sewer odor

Discussion in 'Pumps and Tanks Well Forum & Blog' started by pump smell, Feb 1, 2005.

  1. pump smell

    pump smell New Member

    Joined:
    Jan 30, 2005
    There is a strong smell of sewer gas in my basement that comes from the ejection pump. It seems to be worse when the weather is extremly cold or wet. It seems to be sealed (gooped with silicone from the previous owner) and vented properly. Is this normal? The house is 15 yrs old I will assume the pump is the same. Is there anything that I can do??? Thanks.
    :eek:
     
  2. Mike Swearingen

    Mike Swearingen New Member

    Joined:
    Jan 12, 2005
    Occupation:
    Independent Real Estate Broker
    Location:
    On Albemarle Sound In Northeastern NC
    You should get no odor from a sewer ejection pump.
    There should be a trap and/or seal to prevent it.
    Check out everything in the system.
    Mike
     
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  4. pump smell

    pump smell New Member

    Joined:
    Jan 30, 2005
    I agree there shouldn't be a smell. When you say check out everything in the system; do you mean take the pump apart. Keep in mind the pump is lower than the septic tank and the thought of draining that into my basement frightens me. You mentioned a trap. The pipe from the pump is verticle, where should the trap be? If the pump is working and not backing up....where could the smell be coming from?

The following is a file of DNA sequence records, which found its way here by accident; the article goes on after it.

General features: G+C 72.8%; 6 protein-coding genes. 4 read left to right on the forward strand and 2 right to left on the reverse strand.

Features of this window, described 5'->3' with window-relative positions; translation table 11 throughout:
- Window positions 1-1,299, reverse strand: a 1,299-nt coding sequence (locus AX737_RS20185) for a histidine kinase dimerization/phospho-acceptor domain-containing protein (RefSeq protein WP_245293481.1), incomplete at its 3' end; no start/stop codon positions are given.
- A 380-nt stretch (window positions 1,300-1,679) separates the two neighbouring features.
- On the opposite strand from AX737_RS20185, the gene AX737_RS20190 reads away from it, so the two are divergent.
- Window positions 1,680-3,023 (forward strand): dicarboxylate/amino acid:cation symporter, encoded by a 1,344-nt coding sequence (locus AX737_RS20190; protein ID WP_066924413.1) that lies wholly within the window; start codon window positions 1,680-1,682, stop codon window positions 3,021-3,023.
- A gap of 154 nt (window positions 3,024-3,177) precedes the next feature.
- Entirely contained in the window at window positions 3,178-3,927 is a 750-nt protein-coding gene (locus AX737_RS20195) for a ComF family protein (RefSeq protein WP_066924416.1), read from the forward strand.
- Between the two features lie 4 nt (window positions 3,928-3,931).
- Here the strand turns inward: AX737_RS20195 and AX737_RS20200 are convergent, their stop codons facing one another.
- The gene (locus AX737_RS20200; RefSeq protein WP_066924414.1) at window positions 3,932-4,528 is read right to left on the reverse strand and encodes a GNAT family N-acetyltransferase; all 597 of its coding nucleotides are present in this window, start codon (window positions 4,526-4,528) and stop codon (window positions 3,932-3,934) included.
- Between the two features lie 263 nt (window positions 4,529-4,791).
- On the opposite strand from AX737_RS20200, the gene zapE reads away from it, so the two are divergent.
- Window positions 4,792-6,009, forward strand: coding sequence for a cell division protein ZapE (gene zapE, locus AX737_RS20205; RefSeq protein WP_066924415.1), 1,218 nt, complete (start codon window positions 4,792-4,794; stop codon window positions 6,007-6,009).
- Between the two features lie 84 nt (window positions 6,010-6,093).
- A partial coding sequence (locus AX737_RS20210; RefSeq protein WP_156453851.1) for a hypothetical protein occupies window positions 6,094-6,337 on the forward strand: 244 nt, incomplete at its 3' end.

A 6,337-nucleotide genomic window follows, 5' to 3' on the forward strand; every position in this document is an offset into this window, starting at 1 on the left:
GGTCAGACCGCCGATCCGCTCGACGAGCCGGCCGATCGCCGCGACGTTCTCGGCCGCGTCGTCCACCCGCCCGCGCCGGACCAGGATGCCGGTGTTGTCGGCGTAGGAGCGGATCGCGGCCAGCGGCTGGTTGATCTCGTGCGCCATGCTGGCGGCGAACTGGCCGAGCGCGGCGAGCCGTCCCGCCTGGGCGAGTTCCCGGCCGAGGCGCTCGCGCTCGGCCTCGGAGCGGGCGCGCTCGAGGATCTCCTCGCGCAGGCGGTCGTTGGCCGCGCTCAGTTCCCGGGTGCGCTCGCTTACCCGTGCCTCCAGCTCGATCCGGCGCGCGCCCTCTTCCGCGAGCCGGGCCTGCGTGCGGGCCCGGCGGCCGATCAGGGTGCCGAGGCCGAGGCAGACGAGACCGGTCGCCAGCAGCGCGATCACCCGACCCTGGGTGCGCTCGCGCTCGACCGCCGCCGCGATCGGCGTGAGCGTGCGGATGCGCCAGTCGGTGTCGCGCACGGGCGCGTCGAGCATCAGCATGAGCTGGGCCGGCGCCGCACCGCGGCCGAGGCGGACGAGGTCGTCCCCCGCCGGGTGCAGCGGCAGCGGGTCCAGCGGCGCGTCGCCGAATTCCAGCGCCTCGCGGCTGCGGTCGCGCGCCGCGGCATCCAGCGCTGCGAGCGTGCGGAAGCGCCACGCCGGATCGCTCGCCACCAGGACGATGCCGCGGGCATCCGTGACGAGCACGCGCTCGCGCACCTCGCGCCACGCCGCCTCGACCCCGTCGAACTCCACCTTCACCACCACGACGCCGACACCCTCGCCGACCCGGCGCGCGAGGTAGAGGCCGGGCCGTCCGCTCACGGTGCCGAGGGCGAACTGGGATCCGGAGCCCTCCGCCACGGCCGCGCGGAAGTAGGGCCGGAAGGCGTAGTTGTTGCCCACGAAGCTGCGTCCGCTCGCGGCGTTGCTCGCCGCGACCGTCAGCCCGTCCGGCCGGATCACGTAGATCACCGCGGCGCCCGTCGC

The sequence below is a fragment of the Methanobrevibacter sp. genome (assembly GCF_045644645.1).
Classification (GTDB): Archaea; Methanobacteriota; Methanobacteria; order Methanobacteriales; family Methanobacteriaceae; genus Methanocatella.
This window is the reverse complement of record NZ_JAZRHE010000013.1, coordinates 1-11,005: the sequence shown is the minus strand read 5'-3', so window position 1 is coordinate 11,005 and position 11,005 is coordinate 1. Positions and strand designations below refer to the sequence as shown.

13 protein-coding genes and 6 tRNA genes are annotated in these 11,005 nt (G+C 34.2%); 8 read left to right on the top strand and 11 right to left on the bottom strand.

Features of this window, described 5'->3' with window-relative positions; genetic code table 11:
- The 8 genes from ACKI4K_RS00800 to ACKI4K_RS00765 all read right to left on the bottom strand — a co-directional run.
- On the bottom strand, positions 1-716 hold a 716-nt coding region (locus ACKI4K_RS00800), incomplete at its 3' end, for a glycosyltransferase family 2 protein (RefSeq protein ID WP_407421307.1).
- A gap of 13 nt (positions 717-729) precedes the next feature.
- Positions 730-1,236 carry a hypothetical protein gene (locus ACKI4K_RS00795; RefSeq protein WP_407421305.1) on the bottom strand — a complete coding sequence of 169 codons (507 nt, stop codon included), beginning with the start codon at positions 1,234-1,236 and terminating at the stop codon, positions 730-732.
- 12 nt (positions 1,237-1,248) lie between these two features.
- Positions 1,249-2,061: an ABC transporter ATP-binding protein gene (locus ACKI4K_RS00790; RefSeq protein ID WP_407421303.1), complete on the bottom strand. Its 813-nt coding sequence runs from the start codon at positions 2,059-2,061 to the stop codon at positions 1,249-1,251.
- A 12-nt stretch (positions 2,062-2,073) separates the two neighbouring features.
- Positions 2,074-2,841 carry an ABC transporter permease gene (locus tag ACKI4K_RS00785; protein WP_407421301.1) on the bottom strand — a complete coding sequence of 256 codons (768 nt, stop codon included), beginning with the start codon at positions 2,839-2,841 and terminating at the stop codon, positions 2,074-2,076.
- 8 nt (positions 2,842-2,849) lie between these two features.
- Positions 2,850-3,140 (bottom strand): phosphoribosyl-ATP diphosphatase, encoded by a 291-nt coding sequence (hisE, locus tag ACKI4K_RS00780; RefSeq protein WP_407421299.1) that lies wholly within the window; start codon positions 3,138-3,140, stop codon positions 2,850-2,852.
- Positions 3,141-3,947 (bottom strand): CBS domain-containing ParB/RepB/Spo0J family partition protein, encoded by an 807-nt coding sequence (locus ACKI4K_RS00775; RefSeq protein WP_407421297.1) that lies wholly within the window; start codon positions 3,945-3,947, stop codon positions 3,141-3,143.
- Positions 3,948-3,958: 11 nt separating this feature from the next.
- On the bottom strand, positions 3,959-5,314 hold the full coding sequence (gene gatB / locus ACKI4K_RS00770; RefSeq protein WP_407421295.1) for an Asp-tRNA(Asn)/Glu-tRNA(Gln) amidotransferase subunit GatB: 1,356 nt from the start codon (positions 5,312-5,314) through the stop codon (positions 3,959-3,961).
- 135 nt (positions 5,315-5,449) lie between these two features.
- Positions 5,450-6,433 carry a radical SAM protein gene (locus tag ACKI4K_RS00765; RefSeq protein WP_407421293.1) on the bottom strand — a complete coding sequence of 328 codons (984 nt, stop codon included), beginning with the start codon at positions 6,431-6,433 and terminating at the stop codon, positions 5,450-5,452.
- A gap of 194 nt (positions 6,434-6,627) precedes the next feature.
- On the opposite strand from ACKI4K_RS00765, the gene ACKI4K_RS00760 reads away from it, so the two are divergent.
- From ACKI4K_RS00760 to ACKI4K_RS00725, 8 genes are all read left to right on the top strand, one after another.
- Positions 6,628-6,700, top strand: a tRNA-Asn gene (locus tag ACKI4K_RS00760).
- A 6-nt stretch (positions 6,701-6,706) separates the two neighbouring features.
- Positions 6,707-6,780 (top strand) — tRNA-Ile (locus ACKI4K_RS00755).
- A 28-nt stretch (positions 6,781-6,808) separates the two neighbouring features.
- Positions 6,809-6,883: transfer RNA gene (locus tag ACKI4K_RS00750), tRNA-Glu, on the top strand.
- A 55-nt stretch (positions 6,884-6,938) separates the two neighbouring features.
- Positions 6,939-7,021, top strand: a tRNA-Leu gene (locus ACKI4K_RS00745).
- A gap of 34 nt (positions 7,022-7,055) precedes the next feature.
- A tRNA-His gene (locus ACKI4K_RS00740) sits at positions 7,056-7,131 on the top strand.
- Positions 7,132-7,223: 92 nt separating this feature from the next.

5. Scotty

    Scotty New Member

    Joined:
    Jan 6, 2005
    Occupation:
    Handyman
    Location:
    Chicago Area
    Bad gas

    As the pit seems to be pretty well sealed, I would look to the floor drains for the answer. Infrequently used, the traps in them have a way of drying out allowing dairy airs back into the living space. About once a month, put a bucket of water with a tablespoon of bleach premixed in it down into the drains. This not only seals out the gas, but inhibits little flies that are attracted to that stuff. If the ejection pump has limited service for only say a sink or a laundry, and you don't live in a full house of people, run an extra load of whites or linens. Stagnating water isn't a good thing, even for a walrus' tite seal.
     
  6. Scotty

    Scotty New Member

    Joined:
    Jan 6, 2005
    Occupation:
    Handyman
    Location:
    Chicago Area
    Pump Smell

    As the pit seems to be pretty well sealed, I would look to the floor drains for the answer. Infrequently used, the traps in them have a way of drying out allowing dairy airs back into the living space. About once a month, put a bucket of water with a tablespoon of bleach premixed in it down into the drains. This not only seals out the gas, but inhibits little flies that are attracted to that stuff. If the ejection pump has limited service for only say a sink or a laundry, and you don't live in a full house of people, run an extra load of whites or linens. Stagnating water isn't a good thing, even for a walrus' tite seal.
     
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